In January, during the Israeli military incursion into Gaza which followed continuous shelling of Sderot and the Western Negev from Gaza, a BBC correspondent stood on a lookout point where she could see both Sderot and Gaza, and reported that more than 1,000 people had been killed in Gaza, while 13 people had been killed in Sderot and the Western Negev. ‘The numbers speak for themselves,’ she said.
If this were a sporting event tabulating the number of fatalities on each side, the BBC reporter would have a point. However, while newscasts from southern Israel do report the torrent of missiles from Gaza, these soundbites are often followed by a laconic news announcement of ‘No damage and injuries’, suggesting that there is no news story of any human interest for the public to be concerned about.
Nothing to be concerned about? In a story that has repeated itself hundreds of times, a shaken Sderot woman who had witnessed a missile explode in her yard and miss her home and family by a few metres, stared with disbelief at a reporter who congratulated her that she had suffered ‘No damage and injuries’. Looking at the reporter, with her whole body quivering uncontrollably, she said to her that ‘It’s easier to photograph blood than to photograph the soul’.
Indeed, in a world of fast-moving images on the screen and even on the net, it is nearly impossible to portray this woman’s psychological situation. The sight of blood is easier to report than an entire population living in fear and helplessness, with no ordinary life. Shrapnel injures the body; the body receives treatments and heals. The mental issue is more complicated to relate.
Indeed, the attacks from Gaza on southern Israel are not necessarily waged to inflict fatalities. These attacks, described in military jargon as ‘low intensity conflict’, destabilise the other side, and instil fear into the daily lives of the people. So when a siren goes off to warn of an incoming missile, an entire population knows that it has 15 seconds to scamper for shelter. Israel’s southern region has endured more than 12,000 mortar, Kassam and Grad missile attacks over a period of eight years. That means that on 12,000 occasions, an entire population has run for cover.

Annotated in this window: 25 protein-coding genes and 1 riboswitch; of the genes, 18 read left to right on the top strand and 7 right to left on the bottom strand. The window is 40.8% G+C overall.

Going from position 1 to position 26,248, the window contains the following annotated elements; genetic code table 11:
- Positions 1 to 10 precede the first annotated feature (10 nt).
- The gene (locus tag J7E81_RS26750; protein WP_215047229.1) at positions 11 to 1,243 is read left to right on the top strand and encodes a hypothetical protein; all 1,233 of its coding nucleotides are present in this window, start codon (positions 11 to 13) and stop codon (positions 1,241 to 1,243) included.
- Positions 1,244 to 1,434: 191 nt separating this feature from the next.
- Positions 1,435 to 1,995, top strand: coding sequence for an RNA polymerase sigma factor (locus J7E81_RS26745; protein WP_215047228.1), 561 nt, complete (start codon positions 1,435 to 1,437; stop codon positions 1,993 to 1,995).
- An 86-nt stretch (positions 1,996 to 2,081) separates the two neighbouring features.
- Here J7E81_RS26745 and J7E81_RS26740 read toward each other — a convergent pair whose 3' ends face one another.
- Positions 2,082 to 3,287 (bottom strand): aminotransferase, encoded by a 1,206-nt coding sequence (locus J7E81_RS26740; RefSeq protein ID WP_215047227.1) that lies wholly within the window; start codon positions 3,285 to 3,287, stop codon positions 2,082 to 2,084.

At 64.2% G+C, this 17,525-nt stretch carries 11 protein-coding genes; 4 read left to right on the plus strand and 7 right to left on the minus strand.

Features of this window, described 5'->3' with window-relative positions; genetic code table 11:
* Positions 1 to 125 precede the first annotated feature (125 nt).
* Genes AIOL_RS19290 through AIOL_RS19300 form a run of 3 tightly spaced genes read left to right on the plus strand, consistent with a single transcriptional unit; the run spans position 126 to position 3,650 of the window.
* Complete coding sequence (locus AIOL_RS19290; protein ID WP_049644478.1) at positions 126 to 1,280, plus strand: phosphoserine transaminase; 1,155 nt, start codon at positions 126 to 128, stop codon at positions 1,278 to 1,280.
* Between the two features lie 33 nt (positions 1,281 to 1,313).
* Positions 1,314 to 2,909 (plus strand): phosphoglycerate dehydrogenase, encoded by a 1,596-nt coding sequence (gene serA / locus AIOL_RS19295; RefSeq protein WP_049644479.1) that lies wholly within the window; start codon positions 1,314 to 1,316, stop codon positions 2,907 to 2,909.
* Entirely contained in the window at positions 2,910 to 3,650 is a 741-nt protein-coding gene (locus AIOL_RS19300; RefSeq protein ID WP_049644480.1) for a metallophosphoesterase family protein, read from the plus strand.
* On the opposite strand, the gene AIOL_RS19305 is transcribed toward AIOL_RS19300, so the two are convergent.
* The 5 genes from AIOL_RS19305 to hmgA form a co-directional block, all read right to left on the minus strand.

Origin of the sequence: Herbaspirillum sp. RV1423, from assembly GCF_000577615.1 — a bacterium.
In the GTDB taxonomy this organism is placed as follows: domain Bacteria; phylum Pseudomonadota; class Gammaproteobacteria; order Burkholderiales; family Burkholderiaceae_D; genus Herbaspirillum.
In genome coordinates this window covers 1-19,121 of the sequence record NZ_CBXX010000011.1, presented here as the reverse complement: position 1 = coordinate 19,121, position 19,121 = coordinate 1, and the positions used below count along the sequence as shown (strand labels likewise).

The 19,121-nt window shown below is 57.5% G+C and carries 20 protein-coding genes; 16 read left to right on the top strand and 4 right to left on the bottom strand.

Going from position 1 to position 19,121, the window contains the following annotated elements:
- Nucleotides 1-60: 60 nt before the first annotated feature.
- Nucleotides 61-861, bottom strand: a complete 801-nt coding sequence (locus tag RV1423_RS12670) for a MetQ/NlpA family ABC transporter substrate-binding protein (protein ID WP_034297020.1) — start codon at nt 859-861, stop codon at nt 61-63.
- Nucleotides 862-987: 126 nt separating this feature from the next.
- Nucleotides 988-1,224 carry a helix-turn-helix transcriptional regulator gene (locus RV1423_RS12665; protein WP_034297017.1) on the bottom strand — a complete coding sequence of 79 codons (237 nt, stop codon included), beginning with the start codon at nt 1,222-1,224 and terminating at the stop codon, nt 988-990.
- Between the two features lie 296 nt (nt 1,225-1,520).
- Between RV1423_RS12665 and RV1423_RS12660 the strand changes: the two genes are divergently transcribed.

In a recent study conducted by Natal (Israel Trauma Center for Victims of Terror and War), researchers discovered that close to 56 per cent of Sderot residents have suffered in some way from Palestinian rocket attacks. According to a report presented by Natal Community Staff Director, Dr Roni Berger in Beersheva on November 24, nearly half of Sderot’s population has been either physically or emotionally damaged by Palestinian rocket fire. Over 4,000 Sderot residents now suffer from symptoms of post-traumatic stress disorder (PTSD), while one third of Sderot teenagers aged 13 to 18, have been diagnosed with trauma-related learning disorders.
As readers of this journal will know, PTSD is a severe and ongoing reaction to a terrifying ordeal that involves physical harm or the threat of physical harm to the person, according to The National Institute for Mental Health. People who develop PTSD may have witnessed a loved one who was harmed in a traumatic event or were victims themselves. Symptoms of PTSD usually begin three months after the ordeal but can also emerge years afterwards. Some people can recover within six months while others have symptoms that last for much longer. For some people, the condition becomes chronic. ‘The initial symptoms of shock include an accelerated heart rate, dry mouth, limbs falling asleep, a sense of fainting, or seeming paralysed or emotionally detached,’ says Professor Gabi Schreiber, Chief of Psychiatry at Ashkelon’s Barzilai hospital.
Dr Adrianna Katz, head of the Sderot Mental Health Center, says that the shock impacts the victim’s ability to function for months after experiencing a Palestinian rocket explosion. ‘Many rocket terror victims suffer from depression, sleepless nights, severe anxiety, and have trouble going back to a regular routine,’ she says. The Natal study showed that almost 50 per cent of Sderot residents know someone who has been killed in a Palestinian rocket attack, while 65 per cent personally know someone wounded in an attack. Over 90 per cent of Sderot residents have experienced a Palestinian Kassam explosion at some point – whether it be in a neighbourhood, home, school, business or other residential setting.
Dr Mina Zemach and the Dahaf Polling Institute conducted the research in order to compare Sderot to other communities who live outside of Palestinian missile range. Sderot residents made up the test group, while residents of Ofakim, a town of similar socio-economic make-up to Sderot but not under rocket attack, served as the control group. The study revealed that three times as many Sderot residents had gone to a spiritual counsellor (such as a rabbi), and a family doctor than did Ofakim residents.